How To Deal with Late Paying Clients

by | Jul 20, 2021

Are you dealing with a customer who is not pulling their weight with payments? Although late payments shouldn’t happen, they do occur more often than you’d think. As a new business owner, it may feel frightening and uncomfortable having to chase money owed to you, but thankfully, there are a few ways of handling the situation.

A contract and debt recovery specialist, Colin Ward of CW Contract Law and Legal, delivers invaluable advice on how to deal with late payments and prevent them in the future.

What are my rights and when do I need to intervene?

Payments are considered to be late 30 (or 60) days after either the customer receives the invoice; or 30 (or 60) days after the company has delivered the goods. The first thing to do if a payment is late is to send your customer another invoice. The idea is to prompt and remind the client to pay, and after 30/60 days have passed, you are legally allowed to charge interest on top of the original invoiced amount.

How can I prevent this in the future?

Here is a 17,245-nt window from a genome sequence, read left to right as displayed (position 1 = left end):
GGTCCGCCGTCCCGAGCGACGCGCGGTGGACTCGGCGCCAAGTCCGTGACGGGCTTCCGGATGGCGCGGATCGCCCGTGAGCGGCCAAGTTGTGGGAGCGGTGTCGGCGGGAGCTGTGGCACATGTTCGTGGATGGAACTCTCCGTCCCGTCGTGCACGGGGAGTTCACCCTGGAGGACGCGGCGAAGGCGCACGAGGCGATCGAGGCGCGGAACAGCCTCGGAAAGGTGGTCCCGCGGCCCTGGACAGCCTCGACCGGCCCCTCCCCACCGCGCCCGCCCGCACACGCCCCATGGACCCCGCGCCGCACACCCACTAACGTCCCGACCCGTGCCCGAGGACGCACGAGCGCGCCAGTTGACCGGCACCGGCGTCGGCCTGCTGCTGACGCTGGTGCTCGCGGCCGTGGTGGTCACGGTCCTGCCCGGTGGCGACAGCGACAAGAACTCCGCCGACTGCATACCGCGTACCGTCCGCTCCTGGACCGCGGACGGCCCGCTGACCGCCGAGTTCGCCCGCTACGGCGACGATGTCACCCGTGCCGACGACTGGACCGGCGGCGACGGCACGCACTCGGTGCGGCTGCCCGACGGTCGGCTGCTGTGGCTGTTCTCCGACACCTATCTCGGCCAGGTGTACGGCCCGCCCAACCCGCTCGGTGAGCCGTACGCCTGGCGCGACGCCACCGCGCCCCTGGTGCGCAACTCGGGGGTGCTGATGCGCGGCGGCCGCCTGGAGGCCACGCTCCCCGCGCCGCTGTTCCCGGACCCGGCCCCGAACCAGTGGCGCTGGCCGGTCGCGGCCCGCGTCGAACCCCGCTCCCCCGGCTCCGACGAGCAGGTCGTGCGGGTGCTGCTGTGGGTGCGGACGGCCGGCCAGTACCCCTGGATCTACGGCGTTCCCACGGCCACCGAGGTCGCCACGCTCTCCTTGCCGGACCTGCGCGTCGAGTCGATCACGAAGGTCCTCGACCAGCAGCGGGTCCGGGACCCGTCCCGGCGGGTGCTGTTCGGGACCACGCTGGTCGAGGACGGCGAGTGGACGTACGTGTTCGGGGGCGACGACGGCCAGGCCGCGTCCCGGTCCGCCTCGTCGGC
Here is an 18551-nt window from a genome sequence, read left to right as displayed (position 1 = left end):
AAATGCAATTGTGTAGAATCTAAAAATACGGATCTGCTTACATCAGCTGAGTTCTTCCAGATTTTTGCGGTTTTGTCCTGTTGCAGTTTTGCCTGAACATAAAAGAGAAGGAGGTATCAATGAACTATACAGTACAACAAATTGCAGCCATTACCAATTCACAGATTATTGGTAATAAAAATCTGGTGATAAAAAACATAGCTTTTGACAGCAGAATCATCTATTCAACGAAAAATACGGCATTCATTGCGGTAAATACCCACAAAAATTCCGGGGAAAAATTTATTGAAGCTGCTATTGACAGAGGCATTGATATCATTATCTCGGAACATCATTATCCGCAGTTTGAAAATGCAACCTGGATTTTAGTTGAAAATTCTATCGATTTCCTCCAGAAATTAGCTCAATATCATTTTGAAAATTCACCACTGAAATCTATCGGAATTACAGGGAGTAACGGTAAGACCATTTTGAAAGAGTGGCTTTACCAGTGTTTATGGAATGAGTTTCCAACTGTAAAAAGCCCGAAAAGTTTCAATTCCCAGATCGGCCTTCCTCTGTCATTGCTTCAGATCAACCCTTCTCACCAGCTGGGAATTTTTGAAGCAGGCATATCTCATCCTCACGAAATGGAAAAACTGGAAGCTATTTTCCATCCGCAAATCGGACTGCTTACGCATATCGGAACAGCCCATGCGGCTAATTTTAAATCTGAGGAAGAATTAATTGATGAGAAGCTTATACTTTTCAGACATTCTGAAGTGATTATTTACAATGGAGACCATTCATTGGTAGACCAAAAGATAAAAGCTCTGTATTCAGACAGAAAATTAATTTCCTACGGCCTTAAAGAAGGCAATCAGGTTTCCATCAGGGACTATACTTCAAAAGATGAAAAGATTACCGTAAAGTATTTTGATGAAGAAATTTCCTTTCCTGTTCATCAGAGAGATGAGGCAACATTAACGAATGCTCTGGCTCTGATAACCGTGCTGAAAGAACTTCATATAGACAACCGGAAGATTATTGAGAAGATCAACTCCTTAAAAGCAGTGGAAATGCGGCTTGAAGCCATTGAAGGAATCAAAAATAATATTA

Here are a few steps you can take:

  • Get your Terms and Conditions right. Maybe they need a review or you need afull T&Cs document?
  • Consider altering your payment terms. What if you ask for your payments upfront?
  • Clear Communication. Are you always direct and blunt to avoid miscommunication?
  • Upload an accessible ‘Late Payment’ and ‘Dispute Resolution’ policy for your clients. Are they aware of the actions you will take if the payments are late?

What should my first steps be when collecting a late payment?

  • A telephone call.
  • An email (and always reference the T&Cs)
  • A letter setting out that payment is required.
  • A 2nd letter setting out the options, that includes recourse to debt recovery if payment is not made immediately.

Or you can instruct a legal professional…

Find our Debt Recovery service, ready to purchase, or get in touch via mi terms for a free analysis of the debt and the chances of recovery prior to instruction.

Rather than running after money, you can take time to run your business.

contributed by Colin Ward, CW Contract Law and Legal

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